That T-Rex Sue
by Mel Tatum
tto: A Boy Named Sue
A dinosaur bone is all I want,
just a little somethin’ I can flaunt
a bit of fossil or a stegosaurus tooth,
but then I heard about a real big find
and deep inside I knew it was meant to be mine,
that tyrannosaur, the one that they named Sue
Well at first I couldn’t believe my ears,
more T-rex bones than they’d found in years
so much better than a pterodactyl.
We owe the find to Sue Hendrickson
but the bones are in that Field Museum.
I tell you, I gotta get that T-Rex Sue
Well the bones were found on private land,
located within the Sioux Nation
and held in trust by the U.S. Government.
And if you think that that sounds perplexing
the lawsuit got even more vexing;
the judge needed the wisdom of Solomon
The skeleton was sent to be auctioned;
I knew there was no time for caution
so I ran and emptied out my bank accounts.
The bidding began at 10:15
And soon I watched in disbelief,
as the bidding topped eight million dollars
Well, I knew I didn’t have that kind of cash,
and the idea of credit made my bank laugh
my only option was to turn to a life of crime.
An inside job looked to be the way
To get me in position to survey,
the best way . . .
I could steal Sue, and make her mine –
I had to have her!
Well, sure I have a velociraptor,
a brontosaur, a triceratop
But I am not complete without that T-rex Sue.
I schemed and plotted and dreamed and planned
and as soon as I got the lay of the land,
I was sneakin’ in the back in the middle of the night
I really thought I’d planned it all,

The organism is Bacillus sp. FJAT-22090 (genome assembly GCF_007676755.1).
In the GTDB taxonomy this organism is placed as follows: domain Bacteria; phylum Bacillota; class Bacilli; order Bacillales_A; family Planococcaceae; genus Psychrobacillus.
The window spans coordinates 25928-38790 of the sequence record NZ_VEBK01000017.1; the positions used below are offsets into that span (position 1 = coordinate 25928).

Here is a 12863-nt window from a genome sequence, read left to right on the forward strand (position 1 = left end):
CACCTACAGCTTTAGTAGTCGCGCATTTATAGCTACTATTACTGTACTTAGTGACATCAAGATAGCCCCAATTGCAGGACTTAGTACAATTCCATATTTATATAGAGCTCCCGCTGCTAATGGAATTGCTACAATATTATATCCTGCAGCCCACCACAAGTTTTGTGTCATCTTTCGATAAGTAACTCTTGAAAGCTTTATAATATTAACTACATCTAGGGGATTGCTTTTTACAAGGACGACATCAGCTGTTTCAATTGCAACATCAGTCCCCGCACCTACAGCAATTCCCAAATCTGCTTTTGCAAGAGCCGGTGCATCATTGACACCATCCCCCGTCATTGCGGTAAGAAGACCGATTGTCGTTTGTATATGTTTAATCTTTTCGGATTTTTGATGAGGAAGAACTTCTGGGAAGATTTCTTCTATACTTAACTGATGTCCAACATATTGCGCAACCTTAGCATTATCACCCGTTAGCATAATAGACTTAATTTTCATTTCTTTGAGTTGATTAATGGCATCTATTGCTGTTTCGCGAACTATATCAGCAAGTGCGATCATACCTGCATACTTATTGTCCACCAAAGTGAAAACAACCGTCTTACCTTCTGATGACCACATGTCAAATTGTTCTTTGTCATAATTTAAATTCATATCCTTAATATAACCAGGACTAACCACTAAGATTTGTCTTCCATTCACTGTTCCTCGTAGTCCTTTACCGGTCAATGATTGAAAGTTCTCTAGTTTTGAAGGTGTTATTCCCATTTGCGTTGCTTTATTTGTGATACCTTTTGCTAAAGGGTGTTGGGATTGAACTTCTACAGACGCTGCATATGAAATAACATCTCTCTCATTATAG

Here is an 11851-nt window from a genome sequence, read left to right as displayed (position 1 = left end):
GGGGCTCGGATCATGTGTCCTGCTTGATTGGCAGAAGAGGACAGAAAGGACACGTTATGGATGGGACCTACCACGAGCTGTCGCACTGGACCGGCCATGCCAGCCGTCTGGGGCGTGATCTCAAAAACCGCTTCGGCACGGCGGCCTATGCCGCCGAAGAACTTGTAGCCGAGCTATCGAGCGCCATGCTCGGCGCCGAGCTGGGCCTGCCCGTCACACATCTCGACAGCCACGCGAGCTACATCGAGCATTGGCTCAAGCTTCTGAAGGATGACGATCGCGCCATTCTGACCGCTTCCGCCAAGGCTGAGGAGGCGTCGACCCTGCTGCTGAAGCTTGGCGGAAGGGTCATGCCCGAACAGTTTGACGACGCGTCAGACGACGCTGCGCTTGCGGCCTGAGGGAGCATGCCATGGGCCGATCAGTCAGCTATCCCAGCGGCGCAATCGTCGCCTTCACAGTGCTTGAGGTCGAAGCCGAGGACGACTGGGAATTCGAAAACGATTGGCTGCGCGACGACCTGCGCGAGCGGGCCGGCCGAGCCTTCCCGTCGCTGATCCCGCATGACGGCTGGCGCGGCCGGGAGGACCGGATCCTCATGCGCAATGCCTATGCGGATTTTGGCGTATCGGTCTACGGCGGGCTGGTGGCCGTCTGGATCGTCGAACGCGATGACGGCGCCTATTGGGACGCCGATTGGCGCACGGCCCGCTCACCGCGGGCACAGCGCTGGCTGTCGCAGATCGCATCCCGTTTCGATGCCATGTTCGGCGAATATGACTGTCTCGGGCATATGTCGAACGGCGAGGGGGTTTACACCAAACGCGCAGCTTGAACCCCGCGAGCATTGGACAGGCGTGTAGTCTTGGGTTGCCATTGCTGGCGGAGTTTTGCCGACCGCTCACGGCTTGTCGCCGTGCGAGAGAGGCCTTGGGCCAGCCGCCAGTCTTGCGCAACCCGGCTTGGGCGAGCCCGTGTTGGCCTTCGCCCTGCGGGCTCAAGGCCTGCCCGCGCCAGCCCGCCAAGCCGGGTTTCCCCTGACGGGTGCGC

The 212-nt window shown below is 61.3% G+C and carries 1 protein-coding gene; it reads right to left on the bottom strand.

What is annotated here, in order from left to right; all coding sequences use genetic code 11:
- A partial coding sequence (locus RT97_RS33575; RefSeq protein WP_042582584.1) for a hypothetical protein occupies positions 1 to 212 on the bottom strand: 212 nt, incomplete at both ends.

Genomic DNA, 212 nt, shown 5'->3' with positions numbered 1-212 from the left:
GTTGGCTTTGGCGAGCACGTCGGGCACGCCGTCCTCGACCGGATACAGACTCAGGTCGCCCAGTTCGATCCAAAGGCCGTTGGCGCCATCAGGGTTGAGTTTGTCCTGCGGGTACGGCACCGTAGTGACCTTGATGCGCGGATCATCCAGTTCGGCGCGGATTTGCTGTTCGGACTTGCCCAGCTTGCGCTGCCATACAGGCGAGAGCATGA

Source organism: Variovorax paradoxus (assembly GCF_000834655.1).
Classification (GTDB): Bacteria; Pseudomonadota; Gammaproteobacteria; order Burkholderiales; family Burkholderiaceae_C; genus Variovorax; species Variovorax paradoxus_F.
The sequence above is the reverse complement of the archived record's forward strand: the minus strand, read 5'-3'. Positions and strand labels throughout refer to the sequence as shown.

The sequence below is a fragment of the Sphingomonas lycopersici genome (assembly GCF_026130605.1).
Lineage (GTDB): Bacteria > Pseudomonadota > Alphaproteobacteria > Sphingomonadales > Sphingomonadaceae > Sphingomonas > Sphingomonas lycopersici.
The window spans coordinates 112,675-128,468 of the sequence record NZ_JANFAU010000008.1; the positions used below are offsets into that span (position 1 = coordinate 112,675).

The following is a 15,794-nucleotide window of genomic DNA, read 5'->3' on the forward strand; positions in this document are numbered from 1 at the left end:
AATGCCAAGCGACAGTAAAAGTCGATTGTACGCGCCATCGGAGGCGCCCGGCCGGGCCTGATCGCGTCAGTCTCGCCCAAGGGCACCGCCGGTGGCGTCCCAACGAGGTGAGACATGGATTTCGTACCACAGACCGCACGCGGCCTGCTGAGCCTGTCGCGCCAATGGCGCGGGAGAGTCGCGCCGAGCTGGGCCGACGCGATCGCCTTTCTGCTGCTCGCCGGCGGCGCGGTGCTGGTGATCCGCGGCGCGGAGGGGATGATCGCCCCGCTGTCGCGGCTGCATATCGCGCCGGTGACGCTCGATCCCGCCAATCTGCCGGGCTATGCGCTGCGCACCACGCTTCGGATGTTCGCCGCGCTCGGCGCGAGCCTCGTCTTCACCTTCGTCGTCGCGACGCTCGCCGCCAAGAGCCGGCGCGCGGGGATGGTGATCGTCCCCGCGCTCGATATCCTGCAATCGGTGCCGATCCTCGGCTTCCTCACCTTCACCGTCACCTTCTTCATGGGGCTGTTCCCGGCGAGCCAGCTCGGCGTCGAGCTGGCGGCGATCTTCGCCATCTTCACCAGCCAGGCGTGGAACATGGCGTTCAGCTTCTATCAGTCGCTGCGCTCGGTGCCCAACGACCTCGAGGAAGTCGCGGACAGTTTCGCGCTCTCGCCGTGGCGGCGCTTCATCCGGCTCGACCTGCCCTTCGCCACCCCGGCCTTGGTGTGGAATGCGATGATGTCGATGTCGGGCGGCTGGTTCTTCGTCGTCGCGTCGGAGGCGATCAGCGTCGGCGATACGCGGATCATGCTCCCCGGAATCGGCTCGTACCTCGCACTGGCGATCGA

from the laser beams to the cameras on the wall
I’d come prepared to avoid detection.
I brought some tools to take apart the bones
and to haul them I had a wheelbarrow.
I went right to work cuttin’ apart the skeleton
And soon I had a real neat pile,
one leg dis-assembled from toe to thigh
when I remembered the skull on display was a replica.
So I opened the case that held the real skull
And I reached inside and started to pull,
and I learned the damned thing weighed six hundred pounds
Well I tugged and pushed til I felt my strength sap,
and deep inside my back something snapped
I dropped like a rock, writhing in terrible pain;
and when the staff arrived to start the day
they found me still there on the ground where I lay,
clutching a single tyrannosaurus tooth
I admitted defeat and I threw down the bone,
and I called my lawyer, and I said with a groan
I think I’m gonna spend some time in the pen.
Every time I talk to school children
as part of my rehabilitation,
When they ask about a hobby, I pause and suggest
Stamps or coins! Not dinosaur bones!
Anything but that!